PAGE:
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'Rogue trader' Kweku Adoboli faces deportation to Ghana


A CITY trader found guilty of causing the biggest unauthorised trading loss in UK history while working as a trader for Swiss bank UBS resulting in the loss of £1.5 billion faces deportation to Ghana.

Kweku Adoboli, who, in 2012, was sentenced to seven years in prison and released after serving more than half of his sentence, is fighting to stay in the UK after an immigration tribunal ruled that he should be deported to his home country of Ghana.

Although the 35-year-old has lived in England for 23 years, he never sought British citizenship. He argued at a two-day London immigration tribunal in early September that his home was in the UK.

“All I want to do is the right thing to make amends for my failings, to build a path of certainty for the future, to help others learn from what I was asked to go away and learn,” he told the Financial Times. “It seems fair that every man should have the opportunity for redemption, to learn from his mistakes and to go home to his family, whoever he deems that family to be.”

After enrolling in a Quaker boarding school in Yorkshire in 1992, he attended university in Nottingham and began working for UBS after graduation. Though his family lives in Ghana, he left the country as a four-year-old and spent much of his childhood in Jerusalem and the Middle East. He has close friends in Britain and is godfather to several of their children.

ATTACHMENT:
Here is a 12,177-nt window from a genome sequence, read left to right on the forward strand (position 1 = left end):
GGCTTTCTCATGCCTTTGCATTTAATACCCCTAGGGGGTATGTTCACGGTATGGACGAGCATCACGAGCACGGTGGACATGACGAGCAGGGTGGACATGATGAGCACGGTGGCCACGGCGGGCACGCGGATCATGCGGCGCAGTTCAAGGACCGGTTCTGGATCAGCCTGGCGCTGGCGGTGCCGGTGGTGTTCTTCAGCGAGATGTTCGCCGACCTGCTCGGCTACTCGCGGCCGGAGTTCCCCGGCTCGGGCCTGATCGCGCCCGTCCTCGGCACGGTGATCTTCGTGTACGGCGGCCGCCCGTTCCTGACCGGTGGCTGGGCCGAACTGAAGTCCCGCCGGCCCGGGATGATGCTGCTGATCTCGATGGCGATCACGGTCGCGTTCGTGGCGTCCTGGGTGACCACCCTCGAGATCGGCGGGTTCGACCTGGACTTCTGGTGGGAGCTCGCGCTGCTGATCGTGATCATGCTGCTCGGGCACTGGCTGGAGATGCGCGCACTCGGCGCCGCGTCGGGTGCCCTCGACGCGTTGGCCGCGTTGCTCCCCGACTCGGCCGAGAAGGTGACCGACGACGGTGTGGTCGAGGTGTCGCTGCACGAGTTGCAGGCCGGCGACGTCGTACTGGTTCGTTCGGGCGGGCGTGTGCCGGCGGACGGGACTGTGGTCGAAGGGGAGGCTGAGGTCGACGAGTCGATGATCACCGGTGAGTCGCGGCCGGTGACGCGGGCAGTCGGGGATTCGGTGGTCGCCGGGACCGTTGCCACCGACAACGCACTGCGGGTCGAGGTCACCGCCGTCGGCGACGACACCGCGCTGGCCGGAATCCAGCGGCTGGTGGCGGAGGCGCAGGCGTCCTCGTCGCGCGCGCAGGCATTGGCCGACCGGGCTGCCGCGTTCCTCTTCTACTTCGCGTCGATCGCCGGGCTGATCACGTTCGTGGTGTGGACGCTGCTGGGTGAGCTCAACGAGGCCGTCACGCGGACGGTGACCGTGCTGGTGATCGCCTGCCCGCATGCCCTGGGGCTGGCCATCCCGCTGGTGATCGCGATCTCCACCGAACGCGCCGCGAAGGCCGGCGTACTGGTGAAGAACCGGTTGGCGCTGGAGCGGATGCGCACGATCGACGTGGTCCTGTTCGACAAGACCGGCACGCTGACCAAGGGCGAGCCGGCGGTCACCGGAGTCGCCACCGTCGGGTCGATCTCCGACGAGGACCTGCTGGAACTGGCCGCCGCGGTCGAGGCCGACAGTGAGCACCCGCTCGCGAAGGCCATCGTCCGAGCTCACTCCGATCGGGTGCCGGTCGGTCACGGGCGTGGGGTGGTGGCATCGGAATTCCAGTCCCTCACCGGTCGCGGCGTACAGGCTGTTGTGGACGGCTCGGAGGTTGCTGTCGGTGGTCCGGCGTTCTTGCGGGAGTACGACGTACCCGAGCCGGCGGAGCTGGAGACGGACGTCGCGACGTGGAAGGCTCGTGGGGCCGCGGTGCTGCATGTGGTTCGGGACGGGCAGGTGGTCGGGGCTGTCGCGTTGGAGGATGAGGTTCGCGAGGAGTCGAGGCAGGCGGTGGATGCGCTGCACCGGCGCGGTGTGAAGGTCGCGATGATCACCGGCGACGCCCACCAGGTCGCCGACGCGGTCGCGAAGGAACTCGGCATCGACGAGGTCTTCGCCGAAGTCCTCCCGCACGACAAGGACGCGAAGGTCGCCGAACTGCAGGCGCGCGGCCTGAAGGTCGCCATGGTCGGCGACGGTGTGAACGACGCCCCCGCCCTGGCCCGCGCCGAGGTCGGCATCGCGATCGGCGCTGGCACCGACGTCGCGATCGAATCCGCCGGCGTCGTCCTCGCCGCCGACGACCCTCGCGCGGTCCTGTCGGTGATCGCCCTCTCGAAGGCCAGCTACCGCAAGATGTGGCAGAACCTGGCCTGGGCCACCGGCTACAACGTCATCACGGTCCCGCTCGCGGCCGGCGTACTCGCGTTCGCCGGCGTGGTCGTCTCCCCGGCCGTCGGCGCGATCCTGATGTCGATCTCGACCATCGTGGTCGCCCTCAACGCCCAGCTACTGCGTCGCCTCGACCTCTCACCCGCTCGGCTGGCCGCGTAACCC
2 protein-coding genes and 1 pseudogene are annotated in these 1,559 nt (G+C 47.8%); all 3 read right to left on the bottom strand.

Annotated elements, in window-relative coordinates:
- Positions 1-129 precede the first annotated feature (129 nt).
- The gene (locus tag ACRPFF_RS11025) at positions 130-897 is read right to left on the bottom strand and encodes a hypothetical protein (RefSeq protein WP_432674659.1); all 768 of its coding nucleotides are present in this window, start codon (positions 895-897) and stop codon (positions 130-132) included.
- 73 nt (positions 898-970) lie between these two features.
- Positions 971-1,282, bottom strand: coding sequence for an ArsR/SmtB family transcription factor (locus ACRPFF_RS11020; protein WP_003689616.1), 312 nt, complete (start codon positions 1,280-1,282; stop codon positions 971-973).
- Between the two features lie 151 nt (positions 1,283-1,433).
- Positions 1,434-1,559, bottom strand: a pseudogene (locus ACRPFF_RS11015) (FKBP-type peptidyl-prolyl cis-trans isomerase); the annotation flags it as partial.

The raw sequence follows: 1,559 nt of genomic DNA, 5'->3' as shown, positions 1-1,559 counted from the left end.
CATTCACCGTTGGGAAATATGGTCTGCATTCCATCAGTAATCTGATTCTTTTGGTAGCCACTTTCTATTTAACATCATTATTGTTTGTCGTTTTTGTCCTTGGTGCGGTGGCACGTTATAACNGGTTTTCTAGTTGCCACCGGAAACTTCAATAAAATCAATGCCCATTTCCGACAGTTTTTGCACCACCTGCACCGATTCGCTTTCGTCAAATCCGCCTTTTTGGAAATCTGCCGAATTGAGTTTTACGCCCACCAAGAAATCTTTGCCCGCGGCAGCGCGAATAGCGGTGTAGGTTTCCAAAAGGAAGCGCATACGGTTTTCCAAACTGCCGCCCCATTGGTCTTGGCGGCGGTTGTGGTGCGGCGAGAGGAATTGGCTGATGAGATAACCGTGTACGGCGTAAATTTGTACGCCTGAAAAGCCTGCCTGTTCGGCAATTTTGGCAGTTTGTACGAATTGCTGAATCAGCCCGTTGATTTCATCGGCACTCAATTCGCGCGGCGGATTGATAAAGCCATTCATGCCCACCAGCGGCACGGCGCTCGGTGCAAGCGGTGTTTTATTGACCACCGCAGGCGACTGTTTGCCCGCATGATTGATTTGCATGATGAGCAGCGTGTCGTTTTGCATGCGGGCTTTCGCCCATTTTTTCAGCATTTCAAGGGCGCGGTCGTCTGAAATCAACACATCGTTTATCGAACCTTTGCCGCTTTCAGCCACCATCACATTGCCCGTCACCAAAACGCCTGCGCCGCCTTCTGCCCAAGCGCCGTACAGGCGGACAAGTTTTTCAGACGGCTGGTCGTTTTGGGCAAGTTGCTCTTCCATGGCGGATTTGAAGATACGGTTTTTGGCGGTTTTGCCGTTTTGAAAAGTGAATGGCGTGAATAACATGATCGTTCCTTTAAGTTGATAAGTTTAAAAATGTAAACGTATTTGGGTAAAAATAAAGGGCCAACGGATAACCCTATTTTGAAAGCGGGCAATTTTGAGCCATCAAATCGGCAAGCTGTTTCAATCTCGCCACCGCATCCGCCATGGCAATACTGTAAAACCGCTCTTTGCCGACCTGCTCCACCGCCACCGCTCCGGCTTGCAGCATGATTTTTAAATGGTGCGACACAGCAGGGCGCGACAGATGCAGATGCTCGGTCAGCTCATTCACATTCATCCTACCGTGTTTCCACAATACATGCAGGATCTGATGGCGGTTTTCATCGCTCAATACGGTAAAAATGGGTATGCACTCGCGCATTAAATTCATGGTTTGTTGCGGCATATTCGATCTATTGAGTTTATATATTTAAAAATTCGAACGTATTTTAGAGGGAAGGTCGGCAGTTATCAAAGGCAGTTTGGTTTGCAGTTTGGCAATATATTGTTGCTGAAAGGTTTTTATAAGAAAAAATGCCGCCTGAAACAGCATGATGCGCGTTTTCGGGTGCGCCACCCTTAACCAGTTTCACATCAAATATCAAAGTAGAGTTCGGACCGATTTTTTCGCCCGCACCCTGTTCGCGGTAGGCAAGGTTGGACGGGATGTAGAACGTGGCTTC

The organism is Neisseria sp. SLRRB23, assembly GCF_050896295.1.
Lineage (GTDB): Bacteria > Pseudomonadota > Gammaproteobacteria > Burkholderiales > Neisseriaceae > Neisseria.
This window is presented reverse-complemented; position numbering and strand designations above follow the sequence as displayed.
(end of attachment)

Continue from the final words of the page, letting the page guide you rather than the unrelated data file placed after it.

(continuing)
The Home Office seeks to deport any foreign national who has been sentenced to longer than four years except in “exceptional circumstances”

Government lawyers argued that he could use “modern methods of communication” to keep in touch with his friends in England if he returned to Ghana.

“On a personal level I have some sympathy with the appellant,” Judge Bartlett said in the ruling, handed down this week. “I am, however, required to apply the law as set out in the various authorities.”

Since his release from Maidstone prison four months ago, Mr Adoboli has been staying with friends in London and Edinburgh. He has been unable to look for a job because he does not have the right to work in the country because of the deportation proceedings, which were first served on him in July last year.

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